Author: Sage Blackwood
Jinx has been told all his life about the dangers in the forest in Urwald. Both his parents died from the things in the forest. And life is too hard for his stepparents to want another mouth to feed. But when his stepfather tries to abandon him in the woods, Jinx meets Simon, a wizard, and ends up going home with him. Simon is a hard man and probably evil (at least a little), but Jinx is reasonably happy there. But trouble is always around the corner in Urwald. . .
This is a fun read with a rather morbid sense of humor, which is evident from the very beginning with lines like these only a few pages in:
“I didn’t marry the mother,” said Bergthold, aggrievated. “She died years ago. I married the woman who was married to the man who had married the mother. The boy’s got a curse on him—everyone who takes him dies.”
“Actually, that seems like a fairly normal death rate for the Urwald.”
Jinx himself is an interesting character. His ability to see the shapes of people’s thoughts never seems odd to him as he assumes everyone else is the same way. And he’s got a habit of listening: to the trees, to books, to people. Though Simon’s house is a much better life than the one he was born to, living with a wizard has hazards of its own.
The Urwald is a place with its own kind of character, one that Jinx explores and will hopefully continue to explore in books to come. It’s a dark, ancient forest filled with trolls, werewolves, vampires, and assorted nasties, but it’s home to Jinx, and he loves the trees.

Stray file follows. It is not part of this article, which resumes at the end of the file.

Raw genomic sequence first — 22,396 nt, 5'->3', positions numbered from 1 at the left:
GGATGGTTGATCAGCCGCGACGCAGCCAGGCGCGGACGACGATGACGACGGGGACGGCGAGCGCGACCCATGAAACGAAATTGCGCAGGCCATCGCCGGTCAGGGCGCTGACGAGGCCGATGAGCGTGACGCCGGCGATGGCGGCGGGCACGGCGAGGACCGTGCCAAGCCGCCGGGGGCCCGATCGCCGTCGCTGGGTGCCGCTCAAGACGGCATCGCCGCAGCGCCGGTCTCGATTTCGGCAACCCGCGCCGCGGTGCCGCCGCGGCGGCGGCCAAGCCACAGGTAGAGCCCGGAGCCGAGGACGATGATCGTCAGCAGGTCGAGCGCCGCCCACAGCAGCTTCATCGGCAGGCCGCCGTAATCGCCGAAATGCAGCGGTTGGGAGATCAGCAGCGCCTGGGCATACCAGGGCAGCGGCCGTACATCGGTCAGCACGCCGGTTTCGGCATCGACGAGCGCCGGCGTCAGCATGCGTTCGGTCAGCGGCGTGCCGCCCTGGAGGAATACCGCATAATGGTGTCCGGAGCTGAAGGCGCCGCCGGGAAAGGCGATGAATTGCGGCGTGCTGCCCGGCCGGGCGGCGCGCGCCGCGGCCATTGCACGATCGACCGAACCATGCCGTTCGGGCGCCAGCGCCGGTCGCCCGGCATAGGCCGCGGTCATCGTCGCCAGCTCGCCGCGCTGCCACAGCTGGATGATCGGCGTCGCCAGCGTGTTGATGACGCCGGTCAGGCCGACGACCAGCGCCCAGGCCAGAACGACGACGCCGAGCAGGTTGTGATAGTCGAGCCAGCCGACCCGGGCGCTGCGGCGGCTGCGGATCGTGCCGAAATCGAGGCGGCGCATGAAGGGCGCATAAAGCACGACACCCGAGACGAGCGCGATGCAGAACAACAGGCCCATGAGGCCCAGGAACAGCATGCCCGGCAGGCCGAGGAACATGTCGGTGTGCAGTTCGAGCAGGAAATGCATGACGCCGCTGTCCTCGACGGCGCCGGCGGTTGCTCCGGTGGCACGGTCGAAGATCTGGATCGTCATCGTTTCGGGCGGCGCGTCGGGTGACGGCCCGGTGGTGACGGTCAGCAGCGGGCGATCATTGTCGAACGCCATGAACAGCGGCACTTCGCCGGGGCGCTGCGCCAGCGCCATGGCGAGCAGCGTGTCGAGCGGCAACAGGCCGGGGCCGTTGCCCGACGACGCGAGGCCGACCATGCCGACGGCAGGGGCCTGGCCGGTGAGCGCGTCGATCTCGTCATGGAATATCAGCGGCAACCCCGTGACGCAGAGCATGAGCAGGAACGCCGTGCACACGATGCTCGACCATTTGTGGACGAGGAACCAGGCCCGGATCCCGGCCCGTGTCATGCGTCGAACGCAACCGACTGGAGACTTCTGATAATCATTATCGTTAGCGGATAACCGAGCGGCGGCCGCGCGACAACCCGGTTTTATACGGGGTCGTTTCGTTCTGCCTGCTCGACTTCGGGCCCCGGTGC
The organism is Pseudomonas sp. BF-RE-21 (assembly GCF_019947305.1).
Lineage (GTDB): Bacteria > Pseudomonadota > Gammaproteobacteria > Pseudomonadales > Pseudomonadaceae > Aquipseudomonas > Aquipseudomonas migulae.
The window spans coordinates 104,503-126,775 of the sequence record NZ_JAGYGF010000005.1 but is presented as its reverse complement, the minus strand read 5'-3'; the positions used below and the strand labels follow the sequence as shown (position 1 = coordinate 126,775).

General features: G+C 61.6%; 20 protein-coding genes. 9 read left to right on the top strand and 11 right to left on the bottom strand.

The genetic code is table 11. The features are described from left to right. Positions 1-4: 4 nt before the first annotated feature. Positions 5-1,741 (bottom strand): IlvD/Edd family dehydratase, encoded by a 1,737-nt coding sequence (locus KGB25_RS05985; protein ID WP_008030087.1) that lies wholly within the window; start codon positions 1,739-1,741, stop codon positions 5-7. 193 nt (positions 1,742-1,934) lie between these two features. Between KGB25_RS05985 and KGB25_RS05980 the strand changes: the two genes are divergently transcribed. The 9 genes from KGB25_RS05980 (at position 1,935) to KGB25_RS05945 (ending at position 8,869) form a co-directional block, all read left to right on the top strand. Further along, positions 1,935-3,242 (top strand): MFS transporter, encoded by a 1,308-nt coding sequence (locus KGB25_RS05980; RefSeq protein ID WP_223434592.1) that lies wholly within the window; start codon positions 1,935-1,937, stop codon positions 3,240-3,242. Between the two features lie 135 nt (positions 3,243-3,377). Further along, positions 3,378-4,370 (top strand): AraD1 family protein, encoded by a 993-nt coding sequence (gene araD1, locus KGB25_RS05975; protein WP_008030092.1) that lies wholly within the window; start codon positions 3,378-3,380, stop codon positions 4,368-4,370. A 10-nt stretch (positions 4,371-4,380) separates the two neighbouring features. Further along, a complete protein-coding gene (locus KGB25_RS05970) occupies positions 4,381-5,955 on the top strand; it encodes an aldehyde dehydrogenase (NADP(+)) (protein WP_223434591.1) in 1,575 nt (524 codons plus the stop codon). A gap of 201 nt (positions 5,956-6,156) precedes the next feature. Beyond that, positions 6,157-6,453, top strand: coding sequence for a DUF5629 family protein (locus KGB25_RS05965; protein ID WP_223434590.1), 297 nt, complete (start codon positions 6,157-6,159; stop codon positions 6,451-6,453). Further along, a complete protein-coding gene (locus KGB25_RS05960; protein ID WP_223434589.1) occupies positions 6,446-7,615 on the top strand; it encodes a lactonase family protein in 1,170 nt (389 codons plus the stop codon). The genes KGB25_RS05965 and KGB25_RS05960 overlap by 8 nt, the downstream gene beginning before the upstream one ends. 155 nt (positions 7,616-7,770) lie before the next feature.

Reven was frustrating, a bit. His curse stops him from giving any useful information about himself, but even beyond that he’s a hard person to know, as he keeps changing (and what there is to know makes me wish Jinx could punch him). Though he did seem to be more of a friend to Jinx by the end.
I was also a bit annoyed by how easily the Bonemaster was handled. It just seemed bizarre that the Bonemaster wouldn’t have extra precautions around that door which would let him know whenever it was opened, much less some kind of alarm which would tell him when his bottles were disturbed. Even granting a lot of his reputation may have been hype, he certainly had both power and paranoia in plenty.
Overall, though, this was an engaging story in an interesting world. I rate this book Recommended.